In last week’s blog, I discussed one of the many questions that investors often ask: “What is your market size?” Surprisingly, many companies cannot properly answer this question. This week I want to consider the deceptively simple question, “Are you a product company or a services company?” Or to state the question out in more detail, “Does the company obtain its revenue principally from the sale or license of a product, whether tangible or intangible, or from providing services to customers?” This is an issue in which most investors will be deeply interested.
Why is this a key distinction? The answer can be summarized in a single word: scalability. Scalability is the ability of the company to rapidly increase product and sales if warranted by customer demand. True product companies typically scale quickly and easily. Production facilities can go to overtime, add a shift, outsource some elements of production, etc. For software companies, scaling production is inherently even easier since there is no physical product to manufacture. In contrast, true services companies are inherently difficult to scale. The company can grow only as fast as it can expand the staff to provide the services. The more technical the nature of the services, then the greater the challenge of expanding the customer delivery staff, based on issues of staff recruiting, hiring, and training.
Investors who consider early stage companies want to find companies with the ability to grow quickly. In most cases this means product companies not services companies. So the preferred answer to this question is to be able to answer (honestly!) is “we are a product company.”
The situation is often complicated when a company began as a service company but in the course of delivering services identified a need and developed a product to meet the demand. In that case, the accurate answer is, “We began as a service company but are now adding a product component [or transitioning into a product company].” In either case, it is vital to present financial statements for past performance and pro forma projections that draw a clear distinction between the costs and revenue related to the service portion of the business versus the costs and revenues from the product-related operations.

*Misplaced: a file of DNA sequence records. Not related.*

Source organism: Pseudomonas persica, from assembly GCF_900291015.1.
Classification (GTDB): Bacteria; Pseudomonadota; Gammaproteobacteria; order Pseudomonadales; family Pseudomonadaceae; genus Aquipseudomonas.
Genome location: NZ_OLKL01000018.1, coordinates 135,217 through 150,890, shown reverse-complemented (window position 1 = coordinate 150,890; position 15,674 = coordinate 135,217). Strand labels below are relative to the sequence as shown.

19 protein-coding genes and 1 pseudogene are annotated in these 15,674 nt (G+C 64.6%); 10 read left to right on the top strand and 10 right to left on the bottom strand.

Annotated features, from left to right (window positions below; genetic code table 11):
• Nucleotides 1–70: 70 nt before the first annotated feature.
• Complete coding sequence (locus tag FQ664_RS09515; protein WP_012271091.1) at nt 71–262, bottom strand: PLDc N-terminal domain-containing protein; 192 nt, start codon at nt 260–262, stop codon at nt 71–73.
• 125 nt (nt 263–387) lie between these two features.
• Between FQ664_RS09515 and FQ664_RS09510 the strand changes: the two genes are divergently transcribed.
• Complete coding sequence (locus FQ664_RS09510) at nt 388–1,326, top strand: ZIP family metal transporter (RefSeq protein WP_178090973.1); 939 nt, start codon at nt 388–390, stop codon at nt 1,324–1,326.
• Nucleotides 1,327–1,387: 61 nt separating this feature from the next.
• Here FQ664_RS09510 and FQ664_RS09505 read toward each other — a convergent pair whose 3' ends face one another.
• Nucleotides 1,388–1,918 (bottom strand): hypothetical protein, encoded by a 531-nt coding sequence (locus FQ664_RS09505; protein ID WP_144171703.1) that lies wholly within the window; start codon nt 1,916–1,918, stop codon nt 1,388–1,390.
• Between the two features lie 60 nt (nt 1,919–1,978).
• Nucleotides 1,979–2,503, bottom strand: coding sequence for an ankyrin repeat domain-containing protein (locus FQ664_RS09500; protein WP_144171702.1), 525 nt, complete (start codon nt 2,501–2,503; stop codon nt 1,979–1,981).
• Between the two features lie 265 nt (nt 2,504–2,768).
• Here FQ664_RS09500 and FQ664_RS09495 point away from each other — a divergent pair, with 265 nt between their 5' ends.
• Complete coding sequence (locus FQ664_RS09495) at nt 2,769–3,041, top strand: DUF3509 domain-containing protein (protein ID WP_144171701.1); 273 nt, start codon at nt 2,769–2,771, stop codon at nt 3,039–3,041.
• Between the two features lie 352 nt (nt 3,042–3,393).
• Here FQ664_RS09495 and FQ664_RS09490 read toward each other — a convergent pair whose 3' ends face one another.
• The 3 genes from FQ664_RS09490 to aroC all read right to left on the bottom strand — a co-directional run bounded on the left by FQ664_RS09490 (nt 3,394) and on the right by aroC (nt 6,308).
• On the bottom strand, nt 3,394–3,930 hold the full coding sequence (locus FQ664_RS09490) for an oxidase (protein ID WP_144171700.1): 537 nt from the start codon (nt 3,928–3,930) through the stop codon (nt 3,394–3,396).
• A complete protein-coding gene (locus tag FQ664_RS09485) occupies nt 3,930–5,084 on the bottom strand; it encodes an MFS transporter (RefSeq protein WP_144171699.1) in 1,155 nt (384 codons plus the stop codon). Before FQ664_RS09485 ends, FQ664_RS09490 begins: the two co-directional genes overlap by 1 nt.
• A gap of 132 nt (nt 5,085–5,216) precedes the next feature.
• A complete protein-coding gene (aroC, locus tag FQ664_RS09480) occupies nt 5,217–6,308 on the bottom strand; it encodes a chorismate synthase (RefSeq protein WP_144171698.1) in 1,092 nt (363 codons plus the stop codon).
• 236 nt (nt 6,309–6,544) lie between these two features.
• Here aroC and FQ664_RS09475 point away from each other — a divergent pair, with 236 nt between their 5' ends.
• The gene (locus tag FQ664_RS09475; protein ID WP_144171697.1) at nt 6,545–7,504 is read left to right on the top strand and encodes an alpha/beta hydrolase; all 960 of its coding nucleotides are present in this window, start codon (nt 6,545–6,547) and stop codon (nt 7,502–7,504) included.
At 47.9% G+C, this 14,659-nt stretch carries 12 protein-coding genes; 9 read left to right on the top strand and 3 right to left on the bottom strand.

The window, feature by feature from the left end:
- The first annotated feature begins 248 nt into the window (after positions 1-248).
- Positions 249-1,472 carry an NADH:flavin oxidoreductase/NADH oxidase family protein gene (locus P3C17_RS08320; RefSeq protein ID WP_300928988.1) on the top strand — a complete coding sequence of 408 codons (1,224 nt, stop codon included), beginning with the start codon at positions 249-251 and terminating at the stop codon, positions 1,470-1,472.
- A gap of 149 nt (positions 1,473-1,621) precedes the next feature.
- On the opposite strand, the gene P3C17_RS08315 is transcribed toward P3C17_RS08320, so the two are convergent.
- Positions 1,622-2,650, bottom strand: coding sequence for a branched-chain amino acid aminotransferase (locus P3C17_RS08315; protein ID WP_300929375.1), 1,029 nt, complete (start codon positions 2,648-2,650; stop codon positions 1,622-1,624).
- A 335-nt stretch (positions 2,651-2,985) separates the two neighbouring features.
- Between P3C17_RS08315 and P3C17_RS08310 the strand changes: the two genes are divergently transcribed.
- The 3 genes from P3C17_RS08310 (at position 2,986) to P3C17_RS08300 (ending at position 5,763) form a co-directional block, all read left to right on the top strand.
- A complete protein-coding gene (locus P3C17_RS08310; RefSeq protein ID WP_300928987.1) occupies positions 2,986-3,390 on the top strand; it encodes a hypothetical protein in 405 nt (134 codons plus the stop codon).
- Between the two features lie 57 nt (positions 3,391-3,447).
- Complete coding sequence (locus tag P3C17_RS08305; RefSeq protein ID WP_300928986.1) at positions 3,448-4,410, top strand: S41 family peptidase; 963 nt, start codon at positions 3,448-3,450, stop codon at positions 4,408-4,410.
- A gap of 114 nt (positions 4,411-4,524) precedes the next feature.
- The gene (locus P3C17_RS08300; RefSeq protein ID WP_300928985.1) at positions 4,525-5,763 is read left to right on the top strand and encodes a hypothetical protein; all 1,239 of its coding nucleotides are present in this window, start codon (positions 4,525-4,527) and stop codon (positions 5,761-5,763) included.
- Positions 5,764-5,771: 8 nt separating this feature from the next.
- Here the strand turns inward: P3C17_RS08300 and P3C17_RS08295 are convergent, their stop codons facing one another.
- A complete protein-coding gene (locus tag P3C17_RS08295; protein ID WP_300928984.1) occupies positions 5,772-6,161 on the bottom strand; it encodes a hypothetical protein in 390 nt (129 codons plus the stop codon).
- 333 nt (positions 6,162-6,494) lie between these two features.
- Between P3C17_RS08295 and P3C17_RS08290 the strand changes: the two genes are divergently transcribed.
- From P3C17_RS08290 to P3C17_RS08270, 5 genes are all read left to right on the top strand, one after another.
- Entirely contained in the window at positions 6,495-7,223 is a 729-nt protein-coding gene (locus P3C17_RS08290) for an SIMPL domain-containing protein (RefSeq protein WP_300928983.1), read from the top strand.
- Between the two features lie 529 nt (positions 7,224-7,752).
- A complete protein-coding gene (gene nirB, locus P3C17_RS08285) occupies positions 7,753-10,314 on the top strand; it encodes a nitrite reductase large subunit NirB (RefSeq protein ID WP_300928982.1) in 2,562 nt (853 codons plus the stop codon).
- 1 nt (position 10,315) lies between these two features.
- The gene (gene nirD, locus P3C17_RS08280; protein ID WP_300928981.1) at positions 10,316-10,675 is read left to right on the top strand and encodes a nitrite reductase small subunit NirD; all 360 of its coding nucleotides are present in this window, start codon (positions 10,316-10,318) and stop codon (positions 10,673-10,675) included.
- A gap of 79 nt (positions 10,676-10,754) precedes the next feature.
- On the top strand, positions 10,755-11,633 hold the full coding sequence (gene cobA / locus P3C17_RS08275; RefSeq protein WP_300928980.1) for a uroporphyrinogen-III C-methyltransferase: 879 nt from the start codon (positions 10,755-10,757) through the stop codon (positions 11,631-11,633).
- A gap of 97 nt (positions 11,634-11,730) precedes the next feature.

Based on the above discussion, it should be clear that there are at least three ways for a company to lose credibility over their response to the question, “Are you a product or services company?”:
- Not having a clear answer of any sort;
- Trying to present your company as a pure product company when in fact it is a services company attempting to make the transition to a product company; and
- Presenting financial statements, whether regarding past performance or projected future performance, that create a false impression of revenue being product-based when in fact it is services based.
Two factors make this question more complex to answer for many tech companies. First, many technology companies generate significant revenue from services that are tied closely to the product – typically implementation services at the front end, followed by maintenance and support services for the product. This type of service is different in nature from web development, app development, etc., in that the company may be the only business qualified to implement or service the product, so there is much less competition. A second factor is the shift to SaaS business models. A software company that has transitioned from traditional licenses to SaaS arguably has transitioned from a product to a service company. However, SaaS is the exception to the general rule disfavoring services companies – a SaaS company is a service company that has all the scalability of a product company, along with that most precious of acronyms – RRR (regularly recurring revenue).
As a result of these factors, the revenue of a technology company may fall into as many as five categories, as follows:
- Hardware sales;
- Traditional licensing of software;
- SaaS licensing;
- Services such as implementation, maintenance, and support of the company’s proprietary software; and
- Services that are not based primarily around the company’s proprietary software (for example, a company that specializes in app development for third parties).
So before you get in front of investors, be sure that you have fully considered the type of company you are, and be sure that you can present financial statements for past performance and projections of future results that clearly distinguish among the various categories. These steps all take time, but is definitely time well spent.